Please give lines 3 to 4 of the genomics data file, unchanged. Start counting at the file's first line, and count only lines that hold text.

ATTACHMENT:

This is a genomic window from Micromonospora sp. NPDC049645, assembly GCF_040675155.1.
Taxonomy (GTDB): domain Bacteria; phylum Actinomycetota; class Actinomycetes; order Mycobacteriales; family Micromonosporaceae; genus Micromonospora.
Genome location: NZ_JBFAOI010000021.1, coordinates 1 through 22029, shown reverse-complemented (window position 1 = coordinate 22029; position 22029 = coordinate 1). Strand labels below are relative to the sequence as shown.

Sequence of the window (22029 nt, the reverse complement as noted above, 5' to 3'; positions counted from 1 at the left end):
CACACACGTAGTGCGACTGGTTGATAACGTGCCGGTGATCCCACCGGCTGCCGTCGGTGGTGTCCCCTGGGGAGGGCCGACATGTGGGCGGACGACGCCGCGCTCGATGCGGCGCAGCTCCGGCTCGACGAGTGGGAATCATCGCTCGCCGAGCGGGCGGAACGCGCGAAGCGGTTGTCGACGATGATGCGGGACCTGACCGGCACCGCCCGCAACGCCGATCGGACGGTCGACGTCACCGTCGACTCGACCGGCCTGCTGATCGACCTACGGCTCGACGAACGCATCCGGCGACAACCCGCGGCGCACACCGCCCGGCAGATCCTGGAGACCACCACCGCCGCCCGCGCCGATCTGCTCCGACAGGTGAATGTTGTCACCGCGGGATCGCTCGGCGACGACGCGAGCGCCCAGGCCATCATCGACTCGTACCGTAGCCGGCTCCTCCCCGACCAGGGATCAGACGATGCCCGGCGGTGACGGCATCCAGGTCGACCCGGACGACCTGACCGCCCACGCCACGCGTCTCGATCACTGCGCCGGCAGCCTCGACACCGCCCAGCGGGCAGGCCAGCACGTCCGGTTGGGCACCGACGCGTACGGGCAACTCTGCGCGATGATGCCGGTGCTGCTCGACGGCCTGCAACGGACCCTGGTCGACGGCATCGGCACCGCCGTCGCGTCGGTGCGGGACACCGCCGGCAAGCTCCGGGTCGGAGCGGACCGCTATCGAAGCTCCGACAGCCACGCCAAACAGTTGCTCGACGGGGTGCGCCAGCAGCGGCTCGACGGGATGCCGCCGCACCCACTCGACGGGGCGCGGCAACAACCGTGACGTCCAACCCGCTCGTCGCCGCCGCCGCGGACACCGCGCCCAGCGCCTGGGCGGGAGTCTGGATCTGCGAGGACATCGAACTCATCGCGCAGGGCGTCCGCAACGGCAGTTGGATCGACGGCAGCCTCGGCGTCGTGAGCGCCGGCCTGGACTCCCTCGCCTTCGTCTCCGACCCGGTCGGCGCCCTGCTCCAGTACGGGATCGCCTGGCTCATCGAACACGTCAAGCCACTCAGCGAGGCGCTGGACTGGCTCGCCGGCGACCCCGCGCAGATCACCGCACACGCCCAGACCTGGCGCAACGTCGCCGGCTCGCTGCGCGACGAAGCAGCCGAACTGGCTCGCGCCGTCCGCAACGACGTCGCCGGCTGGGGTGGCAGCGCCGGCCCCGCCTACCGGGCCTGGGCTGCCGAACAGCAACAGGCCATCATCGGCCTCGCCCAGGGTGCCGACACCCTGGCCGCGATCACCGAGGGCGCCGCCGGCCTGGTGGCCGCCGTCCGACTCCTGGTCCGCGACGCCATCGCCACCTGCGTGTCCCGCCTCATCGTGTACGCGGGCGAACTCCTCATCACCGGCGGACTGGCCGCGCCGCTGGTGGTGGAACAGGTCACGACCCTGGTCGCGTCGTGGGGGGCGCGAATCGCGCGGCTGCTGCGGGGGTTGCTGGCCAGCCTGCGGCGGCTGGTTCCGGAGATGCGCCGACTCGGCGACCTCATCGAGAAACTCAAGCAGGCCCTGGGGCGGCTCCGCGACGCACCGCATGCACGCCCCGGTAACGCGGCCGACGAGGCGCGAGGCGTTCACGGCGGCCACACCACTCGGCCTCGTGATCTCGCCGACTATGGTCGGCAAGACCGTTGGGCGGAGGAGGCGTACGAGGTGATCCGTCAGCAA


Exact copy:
Genome location: NZ_JBFAOI010000021.1, coordinates 1 through 22029, shown reverse-complemented (window position 1 = coordinate 22029; position 22029 = coordinate 1). Strand labels below are relative to the sequence as shown.

Sequence of the window (22029 nt, the reverse complement as noted above, 5' to 3'; positions counted from 1 at the left end):